The field of CMS has rapidly grown with the deployment of next-generation sequencing [10]. Confirmatory genetic testing for CMS includes single gene analysis (guided by family history or predictive phenotype), multigene CMS panels, broader neuromuscular gene panels, whole exome sequencing, or whole genome sequencing. Multigene panels and whole exome sequencing are standard in diagnosing these conditions [11]. We discovered our patients’ variants by whole exome sequencing. CMSs are rare disorders, and only small patient numbers are available for randomized controlled trials, which causes significant limitations for treatment efficacy studies [28]. Careful selection of treatment based on WES is essential as some drugs are helpful or maybe deleterious for certain types of CMS [19].

There were three categories of agents used for the treatment of CMS: cholinergic agents pyridostigmine and 3,4-DAP, which increase the availability of ACh in the NMJ; the long-lived open-channel blockers fluoxetine and quinidine used in the slow-channel syndrome, as well as the β-adrenergic agonists salbutamol (albuterol) and ephedrine [19]. Salbutamol stabilizes NMJ structure by decreasing the detrimental effects of long-term acetylcholinesterase inhibitors on the post-synaptic NMJ and reducing the dispersion of the ACh receptor [19, 31, 32]. Pyridostigmine and 3,4 DAP are no longer being used routinely as treatment options for DOK7 CMS. It is believed that by enhancing neuromuscular transmission, these drugs can potentially destabilize the synapse through the ACh dispersal pathway [5]. These drugs can worsen the symptoms [12, 19, 21, 28, 29]. Considering that DOK7 patients deteriorate on pyridostigmine, the authors initiated pyridostigmine in these patients because they prescribed it before the genetic diagnosis. They discontinued pyridostigmine after observing the deteriorating effect of this medication on patients or after seeing the genetic results.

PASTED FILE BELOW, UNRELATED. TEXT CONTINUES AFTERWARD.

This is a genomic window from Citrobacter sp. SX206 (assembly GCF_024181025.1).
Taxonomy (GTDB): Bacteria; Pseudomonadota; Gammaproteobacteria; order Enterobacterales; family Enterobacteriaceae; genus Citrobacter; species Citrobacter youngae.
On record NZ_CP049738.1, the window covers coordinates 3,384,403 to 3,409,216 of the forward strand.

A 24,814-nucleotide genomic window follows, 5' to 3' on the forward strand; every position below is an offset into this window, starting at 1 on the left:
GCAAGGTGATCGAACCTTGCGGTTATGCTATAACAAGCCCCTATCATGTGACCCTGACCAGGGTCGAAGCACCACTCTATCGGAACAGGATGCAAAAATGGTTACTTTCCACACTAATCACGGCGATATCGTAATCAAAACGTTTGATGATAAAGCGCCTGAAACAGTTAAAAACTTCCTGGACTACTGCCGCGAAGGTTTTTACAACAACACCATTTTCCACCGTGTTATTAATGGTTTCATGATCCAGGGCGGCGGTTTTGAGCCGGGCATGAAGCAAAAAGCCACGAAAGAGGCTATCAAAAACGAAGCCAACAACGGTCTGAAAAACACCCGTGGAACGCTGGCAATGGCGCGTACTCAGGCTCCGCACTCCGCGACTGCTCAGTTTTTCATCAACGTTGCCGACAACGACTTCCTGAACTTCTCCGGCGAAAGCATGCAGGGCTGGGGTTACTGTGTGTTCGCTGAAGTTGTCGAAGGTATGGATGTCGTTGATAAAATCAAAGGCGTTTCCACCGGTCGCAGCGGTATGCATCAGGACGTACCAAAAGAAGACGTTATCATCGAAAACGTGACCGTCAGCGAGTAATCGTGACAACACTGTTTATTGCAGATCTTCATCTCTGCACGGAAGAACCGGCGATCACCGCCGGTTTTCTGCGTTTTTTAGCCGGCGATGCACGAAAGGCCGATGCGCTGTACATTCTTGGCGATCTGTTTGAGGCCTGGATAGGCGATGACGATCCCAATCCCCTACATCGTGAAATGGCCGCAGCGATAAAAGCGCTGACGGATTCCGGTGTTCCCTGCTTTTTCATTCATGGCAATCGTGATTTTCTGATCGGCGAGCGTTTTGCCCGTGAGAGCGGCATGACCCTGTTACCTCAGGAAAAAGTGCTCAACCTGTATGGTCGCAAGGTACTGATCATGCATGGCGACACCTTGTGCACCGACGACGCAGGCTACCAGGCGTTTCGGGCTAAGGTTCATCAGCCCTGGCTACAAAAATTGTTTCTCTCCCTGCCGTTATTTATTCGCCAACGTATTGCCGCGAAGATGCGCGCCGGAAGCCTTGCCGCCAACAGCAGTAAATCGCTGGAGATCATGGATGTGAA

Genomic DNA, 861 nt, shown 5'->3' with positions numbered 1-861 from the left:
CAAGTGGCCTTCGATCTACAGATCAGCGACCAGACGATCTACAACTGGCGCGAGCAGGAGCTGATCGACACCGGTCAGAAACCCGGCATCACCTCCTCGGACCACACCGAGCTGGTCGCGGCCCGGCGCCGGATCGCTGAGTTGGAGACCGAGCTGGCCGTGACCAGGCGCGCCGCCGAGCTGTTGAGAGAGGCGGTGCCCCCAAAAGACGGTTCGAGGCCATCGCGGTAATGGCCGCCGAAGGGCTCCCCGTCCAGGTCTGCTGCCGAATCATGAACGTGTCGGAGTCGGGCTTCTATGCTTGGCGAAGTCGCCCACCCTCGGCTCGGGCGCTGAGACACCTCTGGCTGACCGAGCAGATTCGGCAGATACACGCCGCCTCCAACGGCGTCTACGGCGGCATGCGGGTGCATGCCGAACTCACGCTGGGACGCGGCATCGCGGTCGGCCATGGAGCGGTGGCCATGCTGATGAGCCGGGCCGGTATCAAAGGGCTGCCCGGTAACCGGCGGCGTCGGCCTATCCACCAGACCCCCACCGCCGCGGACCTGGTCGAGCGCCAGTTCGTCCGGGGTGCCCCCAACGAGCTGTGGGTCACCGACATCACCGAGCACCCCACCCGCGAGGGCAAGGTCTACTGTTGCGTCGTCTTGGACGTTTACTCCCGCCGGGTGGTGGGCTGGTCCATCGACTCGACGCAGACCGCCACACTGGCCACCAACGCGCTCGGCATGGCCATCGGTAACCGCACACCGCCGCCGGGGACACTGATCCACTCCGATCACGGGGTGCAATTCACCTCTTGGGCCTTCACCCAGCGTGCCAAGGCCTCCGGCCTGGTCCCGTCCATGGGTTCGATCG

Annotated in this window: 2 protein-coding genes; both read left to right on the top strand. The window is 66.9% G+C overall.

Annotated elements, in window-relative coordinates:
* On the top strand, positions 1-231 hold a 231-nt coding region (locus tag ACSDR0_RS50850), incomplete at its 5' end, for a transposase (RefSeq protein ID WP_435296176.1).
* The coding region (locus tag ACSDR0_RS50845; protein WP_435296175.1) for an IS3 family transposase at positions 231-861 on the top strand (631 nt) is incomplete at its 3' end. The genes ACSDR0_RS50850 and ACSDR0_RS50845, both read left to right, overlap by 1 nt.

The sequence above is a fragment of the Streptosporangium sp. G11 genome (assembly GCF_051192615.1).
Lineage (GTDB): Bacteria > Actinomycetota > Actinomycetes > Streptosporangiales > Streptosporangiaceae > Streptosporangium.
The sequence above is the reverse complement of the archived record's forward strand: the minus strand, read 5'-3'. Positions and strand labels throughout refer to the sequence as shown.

Some CMS patients improve with the sympathomimetic drug ephedrine [17, 19, 29, 30]. Endplate AChE deficiency due to defect in ColQ and Dok-7 proteins is the most prevalent CMS syndrome that responds more selectively to β-adrenergic agonists. Treatment responses are both consistent and often lead to remarkable functional improvement [19]. Some patients were wheelchair dependent before treatment but, after treatment with the drugs, could walk unaided [17]. The improvement is often seen in 1–2 months and continues for over one year [17, 33]. So β-Adrenergic agonists alone or as an add-on therapy with other CMS drugs are beneficial to many patients [12, 17, 19, 28,29,30,31, 33,34,35,36]. Oral salbutamol is also effective in AChR deficiency. It is especially effective in severe cases where patients are on long-term pyridostigmine therapy, destabilizing the post-synaptic muscle membrane [37].